An increasing variety of nicotine-containing products is available. The consumption of e-cigarettes, traditional cigarettes, and also cannabis, could be more harmful than smoking alone.1
Prof. Charlotta Pisinger (University of Copenhagen & Danish Heart Foundation) pointed out that a new generation of products, including e-cigarettes, smokeless tobacco, nasal snuff, snus, and oral nicotine products or nicotine pouches, are all non-flammable but highly addictive due to their nicotine content. With these products, the tobacco industry is trying to rehabilitate its reputation by claiming that they are products with a reduced health risk factor. The tobacco industry had to adapt to marketing restrictions and health warnings for conventional tobacco products. "With these novel products, they were mostly able to circumvent means of tobacco legislation such as a tobacco ban", said Prof. Pisinger. Moreover, the tax rates are considerably lower than for ordinary cigarettes, which means higher profits for the companies. The large increase in the number of consumers of new generation products is mainly driven by young non-smokers, Prof. Pisinger said.
Another trend indicates that there is a rapidly growing number of consumers who use more than one device. "This increase in multiple-use is a dream scenario for the tobacco industry," said Prof. Pisinger. This increasing rate of dual, triple, and multiple-use could be observed among young people all over the world. A large Canadian cohort study with about 40,000 high school students showed a steep increase in multiple-use (i.e. smoking, vaping, marijuana/cannabis) between 2013/14 and 2017/18, especially among young men.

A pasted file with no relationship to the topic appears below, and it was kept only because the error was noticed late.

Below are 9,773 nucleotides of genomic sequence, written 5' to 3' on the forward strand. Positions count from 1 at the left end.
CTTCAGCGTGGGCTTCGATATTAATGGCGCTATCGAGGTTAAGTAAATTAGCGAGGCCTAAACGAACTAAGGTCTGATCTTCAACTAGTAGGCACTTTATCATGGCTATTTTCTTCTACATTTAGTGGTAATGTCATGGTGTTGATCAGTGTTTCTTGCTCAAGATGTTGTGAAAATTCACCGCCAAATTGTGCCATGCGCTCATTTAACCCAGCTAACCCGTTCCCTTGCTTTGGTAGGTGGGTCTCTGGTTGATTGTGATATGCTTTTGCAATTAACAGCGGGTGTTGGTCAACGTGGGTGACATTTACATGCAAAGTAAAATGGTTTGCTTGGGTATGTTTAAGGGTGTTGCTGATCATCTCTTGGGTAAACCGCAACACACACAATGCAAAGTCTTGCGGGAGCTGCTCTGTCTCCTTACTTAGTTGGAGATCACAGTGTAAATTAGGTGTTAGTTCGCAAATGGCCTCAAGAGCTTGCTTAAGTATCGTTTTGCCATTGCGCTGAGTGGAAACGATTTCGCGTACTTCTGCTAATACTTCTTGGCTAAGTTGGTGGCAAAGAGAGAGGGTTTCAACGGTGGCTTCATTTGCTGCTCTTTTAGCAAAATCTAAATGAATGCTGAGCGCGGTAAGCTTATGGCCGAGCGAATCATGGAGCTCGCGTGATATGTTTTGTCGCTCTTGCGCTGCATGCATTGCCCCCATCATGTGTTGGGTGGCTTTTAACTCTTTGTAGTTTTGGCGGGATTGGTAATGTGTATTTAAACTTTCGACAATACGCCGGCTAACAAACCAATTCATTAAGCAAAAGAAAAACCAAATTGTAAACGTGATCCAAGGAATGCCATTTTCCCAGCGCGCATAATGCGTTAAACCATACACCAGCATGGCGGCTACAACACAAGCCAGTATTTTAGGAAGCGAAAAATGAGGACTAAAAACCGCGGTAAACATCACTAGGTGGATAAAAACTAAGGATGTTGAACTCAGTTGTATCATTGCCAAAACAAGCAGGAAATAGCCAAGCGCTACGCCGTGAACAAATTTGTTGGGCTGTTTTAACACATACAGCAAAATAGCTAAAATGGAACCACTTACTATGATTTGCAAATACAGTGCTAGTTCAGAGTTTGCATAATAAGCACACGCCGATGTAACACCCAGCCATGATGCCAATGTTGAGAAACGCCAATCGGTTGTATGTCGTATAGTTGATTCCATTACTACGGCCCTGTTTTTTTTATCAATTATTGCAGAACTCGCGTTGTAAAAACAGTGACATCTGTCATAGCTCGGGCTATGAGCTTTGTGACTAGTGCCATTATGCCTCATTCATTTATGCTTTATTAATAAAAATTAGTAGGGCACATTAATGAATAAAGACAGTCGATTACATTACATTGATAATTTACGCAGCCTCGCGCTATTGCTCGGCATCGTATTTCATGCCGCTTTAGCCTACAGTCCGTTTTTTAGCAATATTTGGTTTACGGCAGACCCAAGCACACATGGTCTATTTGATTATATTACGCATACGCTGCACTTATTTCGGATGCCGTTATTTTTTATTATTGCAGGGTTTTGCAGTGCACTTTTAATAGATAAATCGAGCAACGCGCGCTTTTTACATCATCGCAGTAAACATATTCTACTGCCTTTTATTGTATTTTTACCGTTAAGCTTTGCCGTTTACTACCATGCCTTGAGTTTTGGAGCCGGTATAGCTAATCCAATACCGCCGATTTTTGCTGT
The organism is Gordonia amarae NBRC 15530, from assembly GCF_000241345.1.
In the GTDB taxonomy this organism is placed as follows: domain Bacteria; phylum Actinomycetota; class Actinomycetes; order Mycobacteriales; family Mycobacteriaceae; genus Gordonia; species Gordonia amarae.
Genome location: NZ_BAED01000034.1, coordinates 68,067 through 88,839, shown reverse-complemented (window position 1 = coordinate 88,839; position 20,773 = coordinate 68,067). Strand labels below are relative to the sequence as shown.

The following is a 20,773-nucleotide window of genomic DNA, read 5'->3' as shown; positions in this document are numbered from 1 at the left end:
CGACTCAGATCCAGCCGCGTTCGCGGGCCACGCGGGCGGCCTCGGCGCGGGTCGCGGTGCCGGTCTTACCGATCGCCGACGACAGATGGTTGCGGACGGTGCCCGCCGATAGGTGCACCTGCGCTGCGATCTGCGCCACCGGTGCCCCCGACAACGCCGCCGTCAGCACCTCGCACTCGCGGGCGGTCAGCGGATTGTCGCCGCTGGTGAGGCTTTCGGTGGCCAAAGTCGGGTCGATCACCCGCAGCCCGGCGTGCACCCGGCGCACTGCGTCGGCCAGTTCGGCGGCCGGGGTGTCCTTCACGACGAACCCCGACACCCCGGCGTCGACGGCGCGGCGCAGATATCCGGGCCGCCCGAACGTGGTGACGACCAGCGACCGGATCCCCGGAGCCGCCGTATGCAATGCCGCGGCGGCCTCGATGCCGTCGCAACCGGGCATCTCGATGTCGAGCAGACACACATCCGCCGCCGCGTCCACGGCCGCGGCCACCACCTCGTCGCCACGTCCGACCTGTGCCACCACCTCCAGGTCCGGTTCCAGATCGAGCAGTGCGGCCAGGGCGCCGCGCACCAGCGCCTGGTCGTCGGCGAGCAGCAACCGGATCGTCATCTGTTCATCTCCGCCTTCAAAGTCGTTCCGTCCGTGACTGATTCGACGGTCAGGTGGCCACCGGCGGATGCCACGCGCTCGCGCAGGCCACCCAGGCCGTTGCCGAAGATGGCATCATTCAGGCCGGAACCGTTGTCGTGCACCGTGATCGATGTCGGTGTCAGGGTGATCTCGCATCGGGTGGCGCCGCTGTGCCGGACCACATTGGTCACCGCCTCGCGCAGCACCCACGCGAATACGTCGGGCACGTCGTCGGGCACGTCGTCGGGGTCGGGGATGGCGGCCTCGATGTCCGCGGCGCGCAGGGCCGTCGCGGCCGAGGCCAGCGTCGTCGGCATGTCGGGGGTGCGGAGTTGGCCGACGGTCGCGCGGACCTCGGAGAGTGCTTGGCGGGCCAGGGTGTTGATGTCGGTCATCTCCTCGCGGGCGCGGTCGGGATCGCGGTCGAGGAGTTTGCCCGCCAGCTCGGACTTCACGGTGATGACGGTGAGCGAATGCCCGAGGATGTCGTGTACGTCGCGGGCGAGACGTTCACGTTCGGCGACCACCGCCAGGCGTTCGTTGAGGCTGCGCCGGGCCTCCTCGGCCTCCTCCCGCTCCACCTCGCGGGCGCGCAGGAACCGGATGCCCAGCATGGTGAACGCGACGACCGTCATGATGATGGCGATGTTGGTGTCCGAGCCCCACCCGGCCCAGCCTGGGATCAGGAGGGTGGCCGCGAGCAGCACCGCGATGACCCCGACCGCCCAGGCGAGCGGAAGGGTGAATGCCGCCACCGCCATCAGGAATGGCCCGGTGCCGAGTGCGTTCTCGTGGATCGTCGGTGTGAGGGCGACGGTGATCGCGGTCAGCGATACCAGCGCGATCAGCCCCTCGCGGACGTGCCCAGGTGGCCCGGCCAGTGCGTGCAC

A number of studies have looked at the dual use of e-cigarettes and regular cigarettes. Cross-sectional studies in the population showed that the prevalence of respiratory symptoms was highest among current smokers who also consumed e-cigarettes2. Dual-use was also associated with poorer breathing. Longitudinal cohort studies documented that the toxicity burden was highest among dual users. In addition, according to a Korean study, dual users had an almost threefold higher relative risk of developing metabolic syndrome compared to non-smokers. They also had higher urinary cotinine levels and a higher nicotine dependence than cigarette smokers alone3. "In addition, studies have shown that poly-tobacco consumers have almost certainly also consumed marijuana," said Prof. Pisinger. Although it is methodologically difficult to assess the effects of cannabis smoking compared to tobacco smoking, there is evidence that cannabis smoking may be even more harmful to the lungs than smoking. "Taken together, we have a very good reason to be concerned about this new type of multiple-use," concluded Prof. Pisinger.
1. Pisinger C. Oral presentation "Now it is not only about cigarettes: dual, triple, poly use of nicotine and cannabis products. What to expect (focus on lung health)". ERS International Virtual Congress 2020, 7-9 Sept.
2. Hedmann L, et al JAMA Netw Open 2018:1:e180789.
3. Kim CY, et al. Sci Rep 2020;10:5612.